In 2013, UC Santa Barbara partnered with the SPEED team to demonstrate network controlled LED lighting for streetlights and post-top fixtures. These exterior fixtures were purchased with dimming power supplies and equipped with radio frequency (RF) control modules. The post-top fixtures were also equipped with occupancy sensors. These lighting controls allowed all the units to be incorporated into an adaptive mesh network control system that optimized the fixtures’ energy efficiency and gave the campus unprecedented control of its lighting.
The Institutional-level Adaptive Controls for Exterior Lighting system incorporates exterior light points — pathways, building perimeters, parking lots, and roadways — into one smart, wireless system.
Originally launched as a pilot study, this system has since been installed for over 1,600 luminaires at the University of California, Davis.
An overview of SPEED Lighting Technologies at UC Santa Barbara.
Join UC Davis representatives, including staff from CLTC and WCEC, at this year's CHESC event hosted by UC Santa Barbara. Visit booth #203 to learn about lighting and HVAC innovations tested through the State Partnership for Energy Efficient Demonstrations (SPEED). Information on incentives and project financing options will also be available.
PIER sponsored research, development, and demonstration (RD&D) has focused on the combination of occupancy-based lighting controls and dynamically turnable light sources to create intelligent, bi-level luminaires for parking area applications.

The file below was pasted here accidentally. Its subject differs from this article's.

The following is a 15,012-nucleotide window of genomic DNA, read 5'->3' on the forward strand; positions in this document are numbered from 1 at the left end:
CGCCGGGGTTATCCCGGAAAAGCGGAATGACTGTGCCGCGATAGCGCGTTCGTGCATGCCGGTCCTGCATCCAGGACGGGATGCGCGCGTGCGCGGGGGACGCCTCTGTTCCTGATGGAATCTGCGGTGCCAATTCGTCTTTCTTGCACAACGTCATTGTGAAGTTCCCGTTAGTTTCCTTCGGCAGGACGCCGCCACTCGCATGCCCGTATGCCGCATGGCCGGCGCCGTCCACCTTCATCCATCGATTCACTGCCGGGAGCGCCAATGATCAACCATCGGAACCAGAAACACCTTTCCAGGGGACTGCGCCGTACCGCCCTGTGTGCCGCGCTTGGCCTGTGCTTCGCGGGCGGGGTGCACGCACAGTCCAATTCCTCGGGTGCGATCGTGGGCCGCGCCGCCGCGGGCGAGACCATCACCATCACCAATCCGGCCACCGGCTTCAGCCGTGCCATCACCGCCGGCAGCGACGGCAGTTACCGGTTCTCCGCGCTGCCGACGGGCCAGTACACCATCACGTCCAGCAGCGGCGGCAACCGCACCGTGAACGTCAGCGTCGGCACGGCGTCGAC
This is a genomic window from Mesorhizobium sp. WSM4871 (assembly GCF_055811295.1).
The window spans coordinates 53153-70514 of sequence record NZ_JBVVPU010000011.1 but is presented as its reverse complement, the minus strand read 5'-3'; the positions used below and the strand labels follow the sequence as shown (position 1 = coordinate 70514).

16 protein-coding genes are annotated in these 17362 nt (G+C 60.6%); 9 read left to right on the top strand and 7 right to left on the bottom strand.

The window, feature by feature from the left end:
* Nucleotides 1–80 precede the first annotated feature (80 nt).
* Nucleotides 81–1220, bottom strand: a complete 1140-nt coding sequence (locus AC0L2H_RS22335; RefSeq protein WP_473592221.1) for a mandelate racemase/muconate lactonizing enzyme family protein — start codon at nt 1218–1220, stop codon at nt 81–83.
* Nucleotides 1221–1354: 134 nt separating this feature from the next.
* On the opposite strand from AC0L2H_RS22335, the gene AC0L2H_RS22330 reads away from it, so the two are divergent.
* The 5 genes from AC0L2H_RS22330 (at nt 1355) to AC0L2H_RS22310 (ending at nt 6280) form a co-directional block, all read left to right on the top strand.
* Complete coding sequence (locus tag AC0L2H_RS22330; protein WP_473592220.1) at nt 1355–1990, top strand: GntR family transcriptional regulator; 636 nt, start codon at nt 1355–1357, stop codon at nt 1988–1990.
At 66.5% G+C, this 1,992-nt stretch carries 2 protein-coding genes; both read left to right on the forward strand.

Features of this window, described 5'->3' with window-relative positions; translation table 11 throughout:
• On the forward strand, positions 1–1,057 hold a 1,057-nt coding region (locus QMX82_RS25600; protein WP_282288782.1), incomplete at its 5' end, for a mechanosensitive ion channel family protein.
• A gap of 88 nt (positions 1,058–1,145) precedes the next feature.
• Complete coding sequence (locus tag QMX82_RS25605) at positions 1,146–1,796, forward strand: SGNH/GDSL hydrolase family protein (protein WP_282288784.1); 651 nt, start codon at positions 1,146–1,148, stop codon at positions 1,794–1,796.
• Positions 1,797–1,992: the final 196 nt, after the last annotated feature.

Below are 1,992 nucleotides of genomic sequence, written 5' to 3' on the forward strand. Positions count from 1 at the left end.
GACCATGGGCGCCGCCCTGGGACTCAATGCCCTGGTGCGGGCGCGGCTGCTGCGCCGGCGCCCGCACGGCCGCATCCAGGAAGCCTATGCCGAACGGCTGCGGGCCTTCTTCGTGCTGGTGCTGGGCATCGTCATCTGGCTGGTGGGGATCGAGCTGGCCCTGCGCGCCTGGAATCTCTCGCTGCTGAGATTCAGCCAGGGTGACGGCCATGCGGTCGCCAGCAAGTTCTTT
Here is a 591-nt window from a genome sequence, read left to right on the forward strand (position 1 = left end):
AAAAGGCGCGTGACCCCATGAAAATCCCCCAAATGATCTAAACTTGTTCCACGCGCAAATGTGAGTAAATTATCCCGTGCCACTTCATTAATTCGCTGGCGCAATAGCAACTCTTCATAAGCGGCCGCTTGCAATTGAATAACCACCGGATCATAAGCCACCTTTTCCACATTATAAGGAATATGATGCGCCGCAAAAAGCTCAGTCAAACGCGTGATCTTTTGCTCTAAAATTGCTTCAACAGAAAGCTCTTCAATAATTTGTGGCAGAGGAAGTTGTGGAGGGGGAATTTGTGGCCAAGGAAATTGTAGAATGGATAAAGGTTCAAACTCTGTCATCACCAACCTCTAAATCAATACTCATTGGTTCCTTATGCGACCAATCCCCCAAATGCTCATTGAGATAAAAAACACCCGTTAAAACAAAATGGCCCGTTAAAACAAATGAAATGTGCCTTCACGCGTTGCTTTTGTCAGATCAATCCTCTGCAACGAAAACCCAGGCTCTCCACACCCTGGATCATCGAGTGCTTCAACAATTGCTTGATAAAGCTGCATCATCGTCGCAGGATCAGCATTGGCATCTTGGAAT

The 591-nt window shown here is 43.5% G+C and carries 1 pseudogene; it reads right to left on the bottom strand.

The State Partnership for Energy Efficient Demonstrations (SPEED) program drives the market adoption of energy efficient technologies. Managed through the California Institute for Energy and Environment (CIEE), SPEED has conducted more than 100 demonstrations and other technology-transfer projects across the state, showcasing the benefits of best practices and state-of-the-art solutions.
Lighting accounts for about a quarter of California’s electricity use, and installing energy-efficient lighting can lead to significant energy, maintenance, carbon, and economic savings, according to the California Public Utilities Commission (CPUC). In September 2010, the CPUC adopted a plan to achieve a 60–80% reduction in statewide electrical lighting consumption by 2020.
Demonstrations on UC and CSU campuses have proven that SPEED technologies offer reliable, cost-effective solutions for achieving deep energy savings. Effective July 1, 2014, many SPEED technologies will be required under California’s 2013 Title 24 Building Energy Efficiency Standards.
Adaptive exterior lighting products are entering the marketplace at a rapid rate. By coupling features such as occupancy-based lighting controls with efficacious, dimmable sources, these solutions offer 30 – 75% energy savings over traditional systems.